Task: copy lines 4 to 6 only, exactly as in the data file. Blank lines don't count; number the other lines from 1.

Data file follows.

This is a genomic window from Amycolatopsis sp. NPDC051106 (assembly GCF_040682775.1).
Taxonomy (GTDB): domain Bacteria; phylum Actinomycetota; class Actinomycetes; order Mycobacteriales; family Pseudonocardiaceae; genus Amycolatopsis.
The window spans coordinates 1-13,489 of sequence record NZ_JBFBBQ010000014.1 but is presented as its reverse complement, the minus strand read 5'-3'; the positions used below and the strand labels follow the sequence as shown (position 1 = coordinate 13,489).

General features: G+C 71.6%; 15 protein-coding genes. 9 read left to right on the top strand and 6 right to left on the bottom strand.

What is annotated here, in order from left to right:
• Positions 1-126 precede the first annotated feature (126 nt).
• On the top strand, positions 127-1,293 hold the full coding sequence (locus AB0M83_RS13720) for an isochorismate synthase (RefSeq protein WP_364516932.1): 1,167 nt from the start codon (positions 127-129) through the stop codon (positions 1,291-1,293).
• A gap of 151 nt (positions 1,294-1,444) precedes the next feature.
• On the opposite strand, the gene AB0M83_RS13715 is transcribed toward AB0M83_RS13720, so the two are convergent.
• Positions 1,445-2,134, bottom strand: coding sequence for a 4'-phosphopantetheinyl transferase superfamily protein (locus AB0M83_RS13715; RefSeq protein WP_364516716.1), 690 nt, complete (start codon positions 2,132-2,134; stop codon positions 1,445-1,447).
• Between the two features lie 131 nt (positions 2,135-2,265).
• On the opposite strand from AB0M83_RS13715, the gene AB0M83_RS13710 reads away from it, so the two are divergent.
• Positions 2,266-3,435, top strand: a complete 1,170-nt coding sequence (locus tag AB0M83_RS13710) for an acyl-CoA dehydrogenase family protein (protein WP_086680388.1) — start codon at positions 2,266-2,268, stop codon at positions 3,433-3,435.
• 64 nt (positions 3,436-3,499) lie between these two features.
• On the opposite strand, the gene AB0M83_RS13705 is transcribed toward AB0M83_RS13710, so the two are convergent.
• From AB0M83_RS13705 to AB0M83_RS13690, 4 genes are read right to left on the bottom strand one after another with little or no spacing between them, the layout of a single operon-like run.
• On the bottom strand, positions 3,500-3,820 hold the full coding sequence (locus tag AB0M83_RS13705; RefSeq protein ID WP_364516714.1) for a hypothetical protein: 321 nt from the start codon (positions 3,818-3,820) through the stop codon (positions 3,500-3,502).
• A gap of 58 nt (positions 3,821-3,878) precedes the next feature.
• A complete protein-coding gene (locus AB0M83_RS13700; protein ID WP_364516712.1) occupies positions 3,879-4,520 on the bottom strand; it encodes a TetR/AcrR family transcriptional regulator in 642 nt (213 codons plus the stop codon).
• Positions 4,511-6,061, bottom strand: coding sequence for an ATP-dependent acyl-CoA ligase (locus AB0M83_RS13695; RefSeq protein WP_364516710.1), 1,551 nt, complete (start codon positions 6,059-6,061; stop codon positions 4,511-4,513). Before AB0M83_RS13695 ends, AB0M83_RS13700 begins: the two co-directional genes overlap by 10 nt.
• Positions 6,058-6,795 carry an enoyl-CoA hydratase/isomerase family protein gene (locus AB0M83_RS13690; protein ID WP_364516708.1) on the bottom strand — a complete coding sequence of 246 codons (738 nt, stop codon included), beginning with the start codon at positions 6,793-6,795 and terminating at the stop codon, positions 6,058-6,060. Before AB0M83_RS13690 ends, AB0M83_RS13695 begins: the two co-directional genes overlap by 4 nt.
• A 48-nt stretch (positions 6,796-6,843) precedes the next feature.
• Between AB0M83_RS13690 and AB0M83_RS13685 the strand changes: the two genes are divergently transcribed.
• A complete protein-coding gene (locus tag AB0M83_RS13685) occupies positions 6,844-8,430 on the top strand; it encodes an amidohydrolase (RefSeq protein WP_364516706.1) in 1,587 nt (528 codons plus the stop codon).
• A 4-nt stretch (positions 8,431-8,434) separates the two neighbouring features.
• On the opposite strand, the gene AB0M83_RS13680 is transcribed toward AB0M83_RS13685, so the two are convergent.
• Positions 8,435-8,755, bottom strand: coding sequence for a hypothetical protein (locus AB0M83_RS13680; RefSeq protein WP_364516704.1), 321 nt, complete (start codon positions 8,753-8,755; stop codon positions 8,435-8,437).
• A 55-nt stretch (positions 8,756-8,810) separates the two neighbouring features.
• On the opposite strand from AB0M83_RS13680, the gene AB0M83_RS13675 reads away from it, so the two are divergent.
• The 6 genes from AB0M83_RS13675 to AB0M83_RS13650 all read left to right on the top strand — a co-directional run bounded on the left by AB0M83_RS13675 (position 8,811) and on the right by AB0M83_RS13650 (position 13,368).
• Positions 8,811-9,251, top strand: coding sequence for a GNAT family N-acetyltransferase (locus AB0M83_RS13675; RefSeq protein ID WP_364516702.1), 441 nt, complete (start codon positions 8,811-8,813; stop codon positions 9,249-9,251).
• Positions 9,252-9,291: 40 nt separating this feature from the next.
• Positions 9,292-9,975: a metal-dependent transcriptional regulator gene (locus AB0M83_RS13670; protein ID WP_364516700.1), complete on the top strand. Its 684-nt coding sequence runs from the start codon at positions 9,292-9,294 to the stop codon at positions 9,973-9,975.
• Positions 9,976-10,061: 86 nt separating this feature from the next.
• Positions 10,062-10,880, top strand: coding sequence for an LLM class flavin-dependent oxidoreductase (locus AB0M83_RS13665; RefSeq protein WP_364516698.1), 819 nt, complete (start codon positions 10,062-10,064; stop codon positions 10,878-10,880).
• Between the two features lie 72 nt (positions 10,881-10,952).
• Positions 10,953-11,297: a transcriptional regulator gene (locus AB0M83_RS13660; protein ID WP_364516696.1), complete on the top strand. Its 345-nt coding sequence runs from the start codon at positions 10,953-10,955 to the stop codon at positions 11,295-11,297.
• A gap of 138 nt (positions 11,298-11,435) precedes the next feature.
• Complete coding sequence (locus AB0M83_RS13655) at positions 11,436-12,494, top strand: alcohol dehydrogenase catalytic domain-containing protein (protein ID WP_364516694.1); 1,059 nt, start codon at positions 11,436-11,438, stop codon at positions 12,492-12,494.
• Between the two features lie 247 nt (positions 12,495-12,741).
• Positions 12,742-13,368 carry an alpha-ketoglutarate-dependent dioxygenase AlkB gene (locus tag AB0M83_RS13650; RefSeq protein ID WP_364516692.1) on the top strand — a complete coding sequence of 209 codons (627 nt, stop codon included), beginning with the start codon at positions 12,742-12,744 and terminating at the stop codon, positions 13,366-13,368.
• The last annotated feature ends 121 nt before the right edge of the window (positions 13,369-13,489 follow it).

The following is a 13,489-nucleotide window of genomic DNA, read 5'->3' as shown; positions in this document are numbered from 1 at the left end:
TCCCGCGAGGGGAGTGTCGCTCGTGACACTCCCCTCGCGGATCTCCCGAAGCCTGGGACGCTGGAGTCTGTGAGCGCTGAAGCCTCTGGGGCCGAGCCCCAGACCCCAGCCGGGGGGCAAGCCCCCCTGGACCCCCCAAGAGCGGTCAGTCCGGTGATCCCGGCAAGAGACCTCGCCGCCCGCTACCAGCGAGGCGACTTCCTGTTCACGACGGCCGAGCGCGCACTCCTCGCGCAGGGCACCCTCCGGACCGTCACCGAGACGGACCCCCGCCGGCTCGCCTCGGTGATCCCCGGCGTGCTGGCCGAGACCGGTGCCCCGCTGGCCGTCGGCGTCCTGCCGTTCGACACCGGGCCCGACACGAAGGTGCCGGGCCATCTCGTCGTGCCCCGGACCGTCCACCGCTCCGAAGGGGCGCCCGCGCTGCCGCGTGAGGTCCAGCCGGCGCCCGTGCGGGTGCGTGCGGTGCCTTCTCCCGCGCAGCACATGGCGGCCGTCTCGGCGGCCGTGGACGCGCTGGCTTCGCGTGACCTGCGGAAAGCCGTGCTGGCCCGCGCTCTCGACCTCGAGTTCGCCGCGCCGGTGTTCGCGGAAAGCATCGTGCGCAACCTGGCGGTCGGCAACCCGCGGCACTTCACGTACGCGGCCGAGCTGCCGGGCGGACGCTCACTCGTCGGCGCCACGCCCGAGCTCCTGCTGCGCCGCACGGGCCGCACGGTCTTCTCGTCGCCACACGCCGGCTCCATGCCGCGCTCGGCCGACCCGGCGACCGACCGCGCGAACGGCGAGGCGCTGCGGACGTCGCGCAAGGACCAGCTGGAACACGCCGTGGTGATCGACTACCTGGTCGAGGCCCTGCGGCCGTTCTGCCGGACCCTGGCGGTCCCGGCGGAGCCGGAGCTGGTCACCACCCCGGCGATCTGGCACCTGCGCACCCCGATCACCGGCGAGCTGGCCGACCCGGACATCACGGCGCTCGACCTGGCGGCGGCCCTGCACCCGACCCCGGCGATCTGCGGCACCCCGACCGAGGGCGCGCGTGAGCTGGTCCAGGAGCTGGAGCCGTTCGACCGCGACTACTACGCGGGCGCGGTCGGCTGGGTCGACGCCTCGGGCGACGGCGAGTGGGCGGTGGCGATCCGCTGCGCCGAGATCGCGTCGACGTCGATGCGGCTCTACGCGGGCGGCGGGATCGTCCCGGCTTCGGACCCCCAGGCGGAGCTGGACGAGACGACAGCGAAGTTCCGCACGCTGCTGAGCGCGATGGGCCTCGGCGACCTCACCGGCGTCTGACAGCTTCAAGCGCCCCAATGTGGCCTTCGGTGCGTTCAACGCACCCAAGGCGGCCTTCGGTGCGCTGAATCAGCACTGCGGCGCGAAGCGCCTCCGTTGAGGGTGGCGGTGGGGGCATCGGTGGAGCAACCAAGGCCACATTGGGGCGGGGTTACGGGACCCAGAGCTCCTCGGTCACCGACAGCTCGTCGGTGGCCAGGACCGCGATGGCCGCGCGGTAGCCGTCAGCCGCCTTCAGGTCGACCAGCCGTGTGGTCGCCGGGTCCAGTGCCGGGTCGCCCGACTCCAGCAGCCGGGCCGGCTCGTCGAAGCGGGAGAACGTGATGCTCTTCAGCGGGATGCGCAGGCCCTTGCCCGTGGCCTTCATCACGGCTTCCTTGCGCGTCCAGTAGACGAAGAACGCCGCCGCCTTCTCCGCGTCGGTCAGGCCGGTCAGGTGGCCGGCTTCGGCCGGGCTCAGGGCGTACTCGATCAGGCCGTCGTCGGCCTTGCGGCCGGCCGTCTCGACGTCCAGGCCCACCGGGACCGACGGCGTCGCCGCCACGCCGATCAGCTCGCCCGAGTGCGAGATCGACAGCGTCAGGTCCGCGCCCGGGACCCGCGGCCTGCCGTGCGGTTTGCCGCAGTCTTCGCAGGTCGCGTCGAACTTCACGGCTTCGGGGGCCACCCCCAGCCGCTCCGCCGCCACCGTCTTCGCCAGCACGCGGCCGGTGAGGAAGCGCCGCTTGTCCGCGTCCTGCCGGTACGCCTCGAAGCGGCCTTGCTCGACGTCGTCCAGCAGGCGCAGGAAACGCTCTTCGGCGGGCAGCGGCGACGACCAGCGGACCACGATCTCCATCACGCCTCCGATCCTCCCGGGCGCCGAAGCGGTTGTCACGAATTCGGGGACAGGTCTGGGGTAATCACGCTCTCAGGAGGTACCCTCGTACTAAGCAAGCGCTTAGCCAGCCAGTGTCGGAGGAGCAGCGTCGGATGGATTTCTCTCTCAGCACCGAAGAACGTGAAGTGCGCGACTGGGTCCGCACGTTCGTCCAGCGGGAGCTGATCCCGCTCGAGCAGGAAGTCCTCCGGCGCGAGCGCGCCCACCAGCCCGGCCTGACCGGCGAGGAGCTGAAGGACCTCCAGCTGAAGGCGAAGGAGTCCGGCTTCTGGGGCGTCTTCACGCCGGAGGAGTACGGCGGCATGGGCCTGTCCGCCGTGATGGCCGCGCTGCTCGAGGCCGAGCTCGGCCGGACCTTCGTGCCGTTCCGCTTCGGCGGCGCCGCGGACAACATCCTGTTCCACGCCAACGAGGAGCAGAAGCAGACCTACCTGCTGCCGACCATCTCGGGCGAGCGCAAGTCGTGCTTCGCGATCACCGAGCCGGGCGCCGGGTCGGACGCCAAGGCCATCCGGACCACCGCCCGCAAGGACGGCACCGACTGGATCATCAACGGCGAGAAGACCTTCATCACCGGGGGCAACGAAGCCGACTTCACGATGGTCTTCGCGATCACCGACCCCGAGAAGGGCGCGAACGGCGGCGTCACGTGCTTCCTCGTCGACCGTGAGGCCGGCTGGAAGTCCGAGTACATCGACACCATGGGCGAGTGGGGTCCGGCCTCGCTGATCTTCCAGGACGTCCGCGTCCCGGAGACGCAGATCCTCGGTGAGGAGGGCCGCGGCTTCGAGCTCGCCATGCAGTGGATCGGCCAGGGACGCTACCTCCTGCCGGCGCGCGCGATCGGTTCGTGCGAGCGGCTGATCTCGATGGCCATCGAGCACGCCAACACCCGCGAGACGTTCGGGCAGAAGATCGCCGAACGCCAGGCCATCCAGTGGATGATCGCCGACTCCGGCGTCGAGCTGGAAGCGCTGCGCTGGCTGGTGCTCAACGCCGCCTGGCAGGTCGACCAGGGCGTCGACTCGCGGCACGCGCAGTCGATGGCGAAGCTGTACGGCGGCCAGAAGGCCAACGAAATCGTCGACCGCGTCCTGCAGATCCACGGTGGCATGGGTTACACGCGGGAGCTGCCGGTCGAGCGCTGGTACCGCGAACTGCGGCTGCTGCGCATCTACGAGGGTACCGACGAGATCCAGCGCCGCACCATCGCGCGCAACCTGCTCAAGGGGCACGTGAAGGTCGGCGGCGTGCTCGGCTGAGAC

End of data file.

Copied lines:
General features: G+C 71.6%; 15 protein-coding genes. 9 read left to right on the top strand and 6 right to left on the bottom strand.

What is annotated here, in order from left to right:
• Positions 1-126 precede the first annotated feature (126 nt).